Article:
The less experienced the writer, the more they tend to expect a yes/no, pass/fail type answer: “Is it any good? Do I have talent? Huh, huh?” Because they are less able to identify their manuscript’s strengths and weaknesses, they assume it must either be uniformly good or bad.

In contrast, writers who are a little further along tend to ask a very different type of question: “What do I have to do to take this manuscript to the next level?” They have some awareness of their manuscript’s strengths and weaknesses, even if they can’t quite put their finger on the specific reasons that certain things are failing to work.

3. They are willing to make drastic changes.

An editor’s mandate is to make a manuscript the best it can possibly be. With that in mind, a critique or editorial letter will sometimes recommend massive and seemingly mind-boggling levels of plot changes, restructuring, and reimagining.

In INTERN’s experience, a disproportionate number of clients who e-mail a month or two after a critique saying, “Okay, so I went ahead and deleted Character A and rewrote Part II to take place in Setting B while scrapping plotlines C, D, and F and WHY DIDN’T I THINK OF THIS BEFORE?!?” end up agented within the year.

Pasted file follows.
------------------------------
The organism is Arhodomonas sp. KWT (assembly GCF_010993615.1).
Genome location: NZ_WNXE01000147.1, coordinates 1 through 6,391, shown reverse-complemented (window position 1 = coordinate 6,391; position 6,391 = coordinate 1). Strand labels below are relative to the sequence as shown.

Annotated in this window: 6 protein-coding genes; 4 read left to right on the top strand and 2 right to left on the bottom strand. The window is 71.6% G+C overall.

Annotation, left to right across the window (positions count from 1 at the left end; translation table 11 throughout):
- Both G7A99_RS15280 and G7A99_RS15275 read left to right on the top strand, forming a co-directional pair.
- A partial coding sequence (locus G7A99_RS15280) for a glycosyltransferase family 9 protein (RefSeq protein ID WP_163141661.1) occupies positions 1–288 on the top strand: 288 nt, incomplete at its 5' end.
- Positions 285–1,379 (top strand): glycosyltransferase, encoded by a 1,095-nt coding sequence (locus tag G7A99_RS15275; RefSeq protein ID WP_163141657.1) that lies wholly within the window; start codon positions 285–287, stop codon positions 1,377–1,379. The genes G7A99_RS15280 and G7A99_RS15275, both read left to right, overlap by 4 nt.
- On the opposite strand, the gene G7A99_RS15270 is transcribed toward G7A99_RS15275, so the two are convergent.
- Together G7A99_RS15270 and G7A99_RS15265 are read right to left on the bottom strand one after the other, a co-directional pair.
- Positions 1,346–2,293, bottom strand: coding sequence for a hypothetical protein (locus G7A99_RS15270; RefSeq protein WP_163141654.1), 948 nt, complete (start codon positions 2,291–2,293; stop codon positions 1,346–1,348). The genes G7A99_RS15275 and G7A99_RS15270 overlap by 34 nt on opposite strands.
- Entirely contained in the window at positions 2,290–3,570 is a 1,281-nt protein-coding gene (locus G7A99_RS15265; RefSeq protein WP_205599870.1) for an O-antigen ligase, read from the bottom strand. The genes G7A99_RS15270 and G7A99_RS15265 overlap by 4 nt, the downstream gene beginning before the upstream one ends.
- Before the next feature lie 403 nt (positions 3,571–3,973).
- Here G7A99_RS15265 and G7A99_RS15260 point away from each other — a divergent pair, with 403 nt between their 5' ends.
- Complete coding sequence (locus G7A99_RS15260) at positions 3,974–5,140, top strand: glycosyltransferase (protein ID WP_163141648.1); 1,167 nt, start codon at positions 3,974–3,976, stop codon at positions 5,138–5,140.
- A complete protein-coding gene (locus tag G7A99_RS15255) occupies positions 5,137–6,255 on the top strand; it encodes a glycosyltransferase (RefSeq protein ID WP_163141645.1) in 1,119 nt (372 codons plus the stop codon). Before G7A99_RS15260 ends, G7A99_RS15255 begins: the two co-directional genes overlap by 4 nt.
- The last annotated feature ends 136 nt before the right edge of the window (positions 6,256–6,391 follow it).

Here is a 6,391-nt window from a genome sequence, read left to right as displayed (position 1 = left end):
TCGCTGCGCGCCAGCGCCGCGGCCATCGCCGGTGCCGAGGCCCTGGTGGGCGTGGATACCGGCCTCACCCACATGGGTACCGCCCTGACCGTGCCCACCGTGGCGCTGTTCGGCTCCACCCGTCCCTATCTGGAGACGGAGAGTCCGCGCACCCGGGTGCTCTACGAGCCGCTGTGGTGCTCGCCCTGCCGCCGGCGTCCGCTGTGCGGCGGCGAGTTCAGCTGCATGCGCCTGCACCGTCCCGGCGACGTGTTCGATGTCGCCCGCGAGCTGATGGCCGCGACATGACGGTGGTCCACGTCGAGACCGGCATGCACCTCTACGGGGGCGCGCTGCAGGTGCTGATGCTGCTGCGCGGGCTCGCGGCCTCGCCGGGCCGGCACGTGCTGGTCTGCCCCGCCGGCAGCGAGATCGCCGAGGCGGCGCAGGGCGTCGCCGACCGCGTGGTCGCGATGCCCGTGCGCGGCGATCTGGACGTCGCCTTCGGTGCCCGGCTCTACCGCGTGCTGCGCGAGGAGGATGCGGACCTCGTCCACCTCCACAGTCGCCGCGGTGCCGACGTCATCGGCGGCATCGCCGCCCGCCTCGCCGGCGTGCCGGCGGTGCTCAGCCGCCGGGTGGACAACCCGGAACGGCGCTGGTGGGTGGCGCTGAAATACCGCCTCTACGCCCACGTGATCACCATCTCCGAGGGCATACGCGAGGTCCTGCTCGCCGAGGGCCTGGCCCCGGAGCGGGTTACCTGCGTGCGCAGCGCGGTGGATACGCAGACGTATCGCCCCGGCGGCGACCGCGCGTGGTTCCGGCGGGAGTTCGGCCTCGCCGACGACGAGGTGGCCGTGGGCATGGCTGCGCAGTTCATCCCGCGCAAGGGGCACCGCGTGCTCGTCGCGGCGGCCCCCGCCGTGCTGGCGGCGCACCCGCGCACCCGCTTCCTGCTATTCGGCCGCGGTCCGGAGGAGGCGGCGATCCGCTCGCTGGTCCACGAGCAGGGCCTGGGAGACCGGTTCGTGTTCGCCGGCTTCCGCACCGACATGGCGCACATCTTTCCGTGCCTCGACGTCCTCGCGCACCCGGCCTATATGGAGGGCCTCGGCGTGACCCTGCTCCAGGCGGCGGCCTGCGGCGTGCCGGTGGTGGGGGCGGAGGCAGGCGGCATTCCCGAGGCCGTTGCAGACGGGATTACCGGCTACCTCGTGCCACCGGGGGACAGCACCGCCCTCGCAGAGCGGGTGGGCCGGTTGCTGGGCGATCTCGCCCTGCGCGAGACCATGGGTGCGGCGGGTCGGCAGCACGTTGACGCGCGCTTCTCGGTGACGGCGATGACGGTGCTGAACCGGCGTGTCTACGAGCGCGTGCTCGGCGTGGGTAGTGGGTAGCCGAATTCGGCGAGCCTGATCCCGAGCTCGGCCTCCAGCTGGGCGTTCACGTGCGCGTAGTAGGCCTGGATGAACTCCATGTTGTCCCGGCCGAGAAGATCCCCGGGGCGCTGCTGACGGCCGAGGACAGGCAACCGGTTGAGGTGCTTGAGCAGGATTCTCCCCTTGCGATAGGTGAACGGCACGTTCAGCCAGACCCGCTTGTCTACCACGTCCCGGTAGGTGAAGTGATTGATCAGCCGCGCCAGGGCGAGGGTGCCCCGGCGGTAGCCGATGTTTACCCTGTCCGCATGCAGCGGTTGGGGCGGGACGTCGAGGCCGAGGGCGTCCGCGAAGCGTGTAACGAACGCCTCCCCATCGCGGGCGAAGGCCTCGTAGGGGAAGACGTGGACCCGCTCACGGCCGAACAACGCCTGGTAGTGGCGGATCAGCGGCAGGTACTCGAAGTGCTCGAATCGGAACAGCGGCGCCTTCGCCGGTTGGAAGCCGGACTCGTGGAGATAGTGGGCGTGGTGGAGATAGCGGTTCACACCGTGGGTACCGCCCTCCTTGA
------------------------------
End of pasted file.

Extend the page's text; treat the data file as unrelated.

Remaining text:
This is not to say that writers who decide to move on to another project instead of investing the time and emotional energy in resolving a quagmirish manuscript are wrong. Far from it—it all counts towards #1, experience, and besides, INTERN can hardly think of a change more drastic than moving on to another project completely.

4. They value improvement for its own sake.

The soon-to-be-agented writers get just as excited about the prospect of finally nailing that subplot/scene/ending/character as they are about the possibility of getting an agent and book deal. The manuscript isn’t a means to an end (“get me an agent and a book deal and faaaame!”) but a thing worth perfecting in itself, because it is right and proper to do your craft well.